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Cube Zero

Review by: 
Don't Feed the Dead
Release Date: 
Aspect Ratio: 
Directed by: 
Ernie Barbarash
Zachary Bennett
David Huband
Stephanie Moore
Martin Roach
Bottom Line: 

 I am a huge fan of the Cube series. Ever since the original's release I have craved more sequels/prequels which indulge my craving to watch people die via cruel traps. Although some may say that Hypercube was a horrid mark on the franchise, I loved the flick and was anticipating the series' prequel release Cube Zero.
Taking a slightly different approach than its predecessors, Cube Zero invites the viewer to witness what takes place outside the extraordinary cell, as well as watch the prisoners perish in some unique ways. Introduced to Wynn and Haskell, the two men monitoring the cube's inhabitants, the viewer is quick to learn that the prisoners (of the cube) were death row inmates that signed a release to take part in the experiment rather than die. Other than excercising its option to exterminate the inhabitants, the cube also functions as a lab for dream and emotional surveillance. While Wynn performs the surveillance procedure on an inmate named Cassandra Rains, he discovers that she was wrongfully placed in the cube and had not signed a release form.
Determined to bring this error to "the people upstairs" attention, Wynn does everything in his power to convince his partner Haskell that it's the right thing to do. However, Haskell fears for his life, knowing that defiance of the powers above will land them inside the cube, ultimately leading to their demise. Wynn presses on with his crusade, but rather than risk the life of his co-worker, he heads into the cube himself to aid the band of wayward prisoners. Expectedly, much bloodshed ensues as top brass take control of the cube to exterminate the rat named Wynn and the existing prisoners.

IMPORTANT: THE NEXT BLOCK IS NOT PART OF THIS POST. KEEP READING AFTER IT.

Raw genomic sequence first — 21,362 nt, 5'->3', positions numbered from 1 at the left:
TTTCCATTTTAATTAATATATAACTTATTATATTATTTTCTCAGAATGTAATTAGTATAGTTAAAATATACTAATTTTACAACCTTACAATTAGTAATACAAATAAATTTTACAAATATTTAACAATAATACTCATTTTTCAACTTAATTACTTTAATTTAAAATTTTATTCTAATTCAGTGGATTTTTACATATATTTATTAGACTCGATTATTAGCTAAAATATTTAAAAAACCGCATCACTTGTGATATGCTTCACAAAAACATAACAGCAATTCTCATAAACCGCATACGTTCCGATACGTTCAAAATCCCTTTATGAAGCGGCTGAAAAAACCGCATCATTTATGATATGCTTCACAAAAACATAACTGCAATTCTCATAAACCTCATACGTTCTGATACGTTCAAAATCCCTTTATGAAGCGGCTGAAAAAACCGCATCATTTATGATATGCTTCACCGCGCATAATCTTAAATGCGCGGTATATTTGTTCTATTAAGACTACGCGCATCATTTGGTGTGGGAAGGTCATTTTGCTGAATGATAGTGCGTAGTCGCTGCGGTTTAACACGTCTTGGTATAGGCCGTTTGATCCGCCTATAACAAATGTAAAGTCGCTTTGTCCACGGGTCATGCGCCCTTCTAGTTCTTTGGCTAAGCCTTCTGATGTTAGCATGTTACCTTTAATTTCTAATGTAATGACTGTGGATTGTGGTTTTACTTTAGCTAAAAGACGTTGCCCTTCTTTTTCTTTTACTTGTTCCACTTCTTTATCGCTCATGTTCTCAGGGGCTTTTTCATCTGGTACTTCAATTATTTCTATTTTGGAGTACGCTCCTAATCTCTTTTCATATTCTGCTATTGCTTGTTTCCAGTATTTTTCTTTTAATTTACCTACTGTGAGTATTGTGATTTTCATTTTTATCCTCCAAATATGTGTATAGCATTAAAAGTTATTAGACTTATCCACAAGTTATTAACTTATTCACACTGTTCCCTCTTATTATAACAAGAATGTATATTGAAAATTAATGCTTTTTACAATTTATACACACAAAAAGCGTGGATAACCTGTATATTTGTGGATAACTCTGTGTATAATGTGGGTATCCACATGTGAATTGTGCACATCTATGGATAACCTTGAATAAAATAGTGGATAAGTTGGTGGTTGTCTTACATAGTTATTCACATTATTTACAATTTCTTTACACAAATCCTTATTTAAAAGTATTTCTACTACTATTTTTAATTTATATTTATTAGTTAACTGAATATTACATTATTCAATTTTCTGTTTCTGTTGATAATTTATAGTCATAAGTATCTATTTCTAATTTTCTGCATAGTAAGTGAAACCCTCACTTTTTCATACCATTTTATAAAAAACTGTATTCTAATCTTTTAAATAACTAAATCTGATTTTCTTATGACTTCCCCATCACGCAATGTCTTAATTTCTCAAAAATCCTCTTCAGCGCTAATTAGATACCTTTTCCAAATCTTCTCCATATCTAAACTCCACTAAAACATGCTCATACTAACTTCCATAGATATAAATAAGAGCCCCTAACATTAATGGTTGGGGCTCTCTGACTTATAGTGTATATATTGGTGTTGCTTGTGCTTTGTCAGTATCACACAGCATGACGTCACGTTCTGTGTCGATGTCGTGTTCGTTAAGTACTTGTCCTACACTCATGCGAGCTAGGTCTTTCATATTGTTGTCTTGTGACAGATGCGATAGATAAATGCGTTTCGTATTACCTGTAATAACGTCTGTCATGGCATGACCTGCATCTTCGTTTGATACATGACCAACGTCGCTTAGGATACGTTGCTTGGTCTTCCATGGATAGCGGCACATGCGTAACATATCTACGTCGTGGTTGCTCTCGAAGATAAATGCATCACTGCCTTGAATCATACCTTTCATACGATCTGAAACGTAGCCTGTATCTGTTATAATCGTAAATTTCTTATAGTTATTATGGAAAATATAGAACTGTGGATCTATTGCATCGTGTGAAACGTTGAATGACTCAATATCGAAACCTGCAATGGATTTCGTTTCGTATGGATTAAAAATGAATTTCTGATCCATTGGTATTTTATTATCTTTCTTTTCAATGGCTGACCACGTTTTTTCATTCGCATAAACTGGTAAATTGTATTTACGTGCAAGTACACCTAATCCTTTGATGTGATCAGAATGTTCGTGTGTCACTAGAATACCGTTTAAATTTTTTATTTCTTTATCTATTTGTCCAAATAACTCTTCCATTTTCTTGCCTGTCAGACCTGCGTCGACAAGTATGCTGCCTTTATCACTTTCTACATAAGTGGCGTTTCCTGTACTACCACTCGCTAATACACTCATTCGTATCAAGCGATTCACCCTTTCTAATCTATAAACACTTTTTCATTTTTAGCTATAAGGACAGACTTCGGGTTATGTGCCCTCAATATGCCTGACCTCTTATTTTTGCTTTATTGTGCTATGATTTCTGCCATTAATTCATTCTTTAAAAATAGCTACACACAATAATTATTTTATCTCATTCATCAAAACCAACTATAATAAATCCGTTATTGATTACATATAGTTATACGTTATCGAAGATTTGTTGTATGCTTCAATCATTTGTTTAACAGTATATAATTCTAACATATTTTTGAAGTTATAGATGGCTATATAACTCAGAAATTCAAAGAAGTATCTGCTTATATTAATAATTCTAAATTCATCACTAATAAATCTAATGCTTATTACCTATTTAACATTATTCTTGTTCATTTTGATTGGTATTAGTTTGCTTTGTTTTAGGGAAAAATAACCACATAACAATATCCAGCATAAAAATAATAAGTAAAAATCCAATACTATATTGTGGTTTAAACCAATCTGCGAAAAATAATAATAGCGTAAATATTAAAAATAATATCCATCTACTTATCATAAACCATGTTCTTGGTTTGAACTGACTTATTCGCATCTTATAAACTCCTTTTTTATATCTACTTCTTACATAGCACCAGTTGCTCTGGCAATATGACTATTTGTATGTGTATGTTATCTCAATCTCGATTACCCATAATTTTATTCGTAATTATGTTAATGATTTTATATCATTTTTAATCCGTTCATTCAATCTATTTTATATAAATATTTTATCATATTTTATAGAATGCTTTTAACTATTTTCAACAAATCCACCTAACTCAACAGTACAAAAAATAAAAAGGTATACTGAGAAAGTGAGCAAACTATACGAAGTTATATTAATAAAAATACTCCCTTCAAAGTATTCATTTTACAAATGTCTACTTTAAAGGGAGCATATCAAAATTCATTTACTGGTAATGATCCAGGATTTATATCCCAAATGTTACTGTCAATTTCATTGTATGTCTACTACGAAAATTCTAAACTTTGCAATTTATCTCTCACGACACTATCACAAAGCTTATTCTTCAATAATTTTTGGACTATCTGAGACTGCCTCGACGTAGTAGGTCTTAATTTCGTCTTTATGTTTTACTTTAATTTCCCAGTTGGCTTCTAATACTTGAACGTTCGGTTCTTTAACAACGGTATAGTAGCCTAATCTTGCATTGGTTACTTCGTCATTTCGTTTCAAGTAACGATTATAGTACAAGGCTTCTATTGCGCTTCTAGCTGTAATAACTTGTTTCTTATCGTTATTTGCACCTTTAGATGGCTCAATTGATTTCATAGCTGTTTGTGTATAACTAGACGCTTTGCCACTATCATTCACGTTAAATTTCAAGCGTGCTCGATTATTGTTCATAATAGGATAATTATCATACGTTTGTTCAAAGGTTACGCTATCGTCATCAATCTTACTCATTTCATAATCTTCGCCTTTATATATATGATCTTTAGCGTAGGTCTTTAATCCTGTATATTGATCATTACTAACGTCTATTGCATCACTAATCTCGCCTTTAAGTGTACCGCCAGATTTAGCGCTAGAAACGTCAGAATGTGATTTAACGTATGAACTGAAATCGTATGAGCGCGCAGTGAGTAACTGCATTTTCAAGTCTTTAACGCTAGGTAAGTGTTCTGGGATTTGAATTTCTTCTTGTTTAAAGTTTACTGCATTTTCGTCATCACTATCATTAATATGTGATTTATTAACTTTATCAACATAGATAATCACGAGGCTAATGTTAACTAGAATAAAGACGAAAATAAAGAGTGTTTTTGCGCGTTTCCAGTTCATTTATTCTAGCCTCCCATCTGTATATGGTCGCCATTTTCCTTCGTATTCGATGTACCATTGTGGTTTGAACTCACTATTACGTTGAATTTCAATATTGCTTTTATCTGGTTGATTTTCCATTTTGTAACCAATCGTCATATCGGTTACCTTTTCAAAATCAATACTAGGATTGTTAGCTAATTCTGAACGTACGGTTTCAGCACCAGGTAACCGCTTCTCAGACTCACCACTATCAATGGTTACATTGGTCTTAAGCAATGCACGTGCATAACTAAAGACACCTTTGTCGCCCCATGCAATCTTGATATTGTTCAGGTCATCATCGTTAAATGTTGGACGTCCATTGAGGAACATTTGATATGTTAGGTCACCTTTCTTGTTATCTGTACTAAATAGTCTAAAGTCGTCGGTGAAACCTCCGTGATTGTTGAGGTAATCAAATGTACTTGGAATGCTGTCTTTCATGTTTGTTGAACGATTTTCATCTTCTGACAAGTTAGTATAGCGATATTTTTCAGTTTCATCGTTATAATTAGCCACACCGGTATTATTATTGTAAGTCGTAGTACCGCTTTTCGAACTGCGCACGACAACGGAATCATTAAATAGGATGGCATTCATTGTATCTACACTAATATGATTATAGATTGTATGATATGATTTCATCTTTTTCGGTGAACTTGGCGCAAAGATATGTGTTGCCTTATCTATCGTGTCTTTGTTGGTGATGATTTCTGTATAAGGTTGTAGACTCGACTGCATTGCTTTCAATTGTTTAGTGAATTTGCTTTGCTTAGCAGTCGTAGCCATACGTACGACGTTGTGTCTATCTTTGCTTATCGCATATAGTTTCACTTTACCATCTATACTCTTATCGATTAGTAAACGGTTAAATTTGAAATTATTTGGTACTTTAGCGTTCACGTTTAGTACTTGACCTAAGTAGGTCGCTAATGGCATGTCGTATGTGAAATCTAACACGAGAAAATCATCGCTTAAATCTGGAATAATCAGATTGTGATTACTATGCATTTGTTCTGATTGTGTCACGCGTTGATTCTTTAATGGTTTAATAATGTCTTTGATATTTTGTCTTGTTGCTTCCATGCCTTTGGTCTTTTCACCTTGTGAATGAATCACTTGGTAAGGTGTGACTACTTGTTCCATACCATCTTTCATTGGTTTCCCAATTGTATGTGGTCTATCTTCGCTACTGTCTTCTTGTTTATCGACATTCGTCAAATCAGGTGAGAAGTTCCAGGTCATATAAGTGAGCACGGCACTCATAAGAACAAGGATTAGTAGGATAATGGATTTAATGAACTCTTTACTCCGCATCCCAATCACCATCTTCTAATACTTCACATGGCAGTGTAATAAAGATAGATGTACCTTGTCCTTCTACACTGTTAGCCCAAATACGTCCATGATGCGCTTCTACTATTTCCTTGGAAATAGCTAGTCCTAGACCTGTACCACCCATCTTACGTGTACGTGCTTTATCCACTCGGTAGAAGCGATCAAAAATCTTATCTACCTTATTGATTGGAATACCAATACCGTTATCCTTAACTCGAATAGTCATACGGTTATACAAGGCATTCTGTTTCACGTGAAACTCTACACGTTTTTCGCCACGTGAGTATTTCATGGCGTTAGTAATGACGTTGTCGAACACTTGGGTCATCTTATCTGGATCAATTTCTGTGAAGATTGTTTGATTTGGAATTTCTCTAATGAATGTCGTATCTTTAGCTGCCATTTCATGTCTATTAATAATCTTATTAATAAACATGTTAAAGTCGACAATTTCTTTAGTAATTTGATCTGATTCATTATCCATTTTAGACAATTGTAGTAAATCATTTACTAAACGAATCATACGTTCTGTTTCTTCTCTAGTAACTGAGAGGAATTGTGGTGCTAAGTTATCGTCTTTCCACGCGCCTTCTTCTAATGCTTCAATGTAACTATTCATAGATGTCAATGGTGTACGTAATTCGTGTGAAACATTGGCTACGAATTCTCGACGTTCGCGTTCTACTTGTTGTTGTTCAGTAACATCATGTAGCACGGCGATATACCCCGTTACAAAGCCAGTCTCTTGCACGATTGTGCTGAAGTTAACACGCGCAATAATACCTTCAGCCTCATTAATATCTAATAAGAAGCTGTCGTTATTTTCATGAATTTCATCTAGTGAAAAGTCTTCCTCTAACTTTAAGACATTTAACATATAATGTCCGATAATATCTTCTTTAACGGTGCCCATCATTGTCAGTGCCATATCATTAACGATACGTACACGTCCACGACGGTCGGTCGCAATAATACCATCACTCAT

Although not as much fun as the original installment of the series, Cube Zero's unique take on the "behind the scenes" is the fresh injection that the series needed. Chock full of gross out death scenes and anticipation for the next traps to spring, this flick definitely kept me involved for the long run. It's quite humorous to see the parallels Cube Zero has to the American government throughout the film, especially when the deciding factor of whether one escapes hinges on their belief in God. Whereas Hypercube came on a bit too strong with its political agenda, Cube Zero is able to make light of the many government atrocities witnessed in today's political world.
Adding to the favor of this title is the amount of extras Lion's Gate put on the disc. Included is a Behind the Scenes/Making of featurette, Commentary by director Ernie Barbarash, Storyboards, Concept Art, a Music Video and some trailers for Lion's Gate Films. Overall, a fine collaboration to accompany a rather fun splatterfest.
Unfortunately, not a lot of hype came out of the Lion's Gate camp for this film and many will overlook Cube Zero as just another shady installment in the series. But I must encourage fans of the original to seek this flick out! Yes, Hypercube was a sad follow-up to the original, however, Cube Zero rights the ship with its wit, humor and of course, insane death traps.

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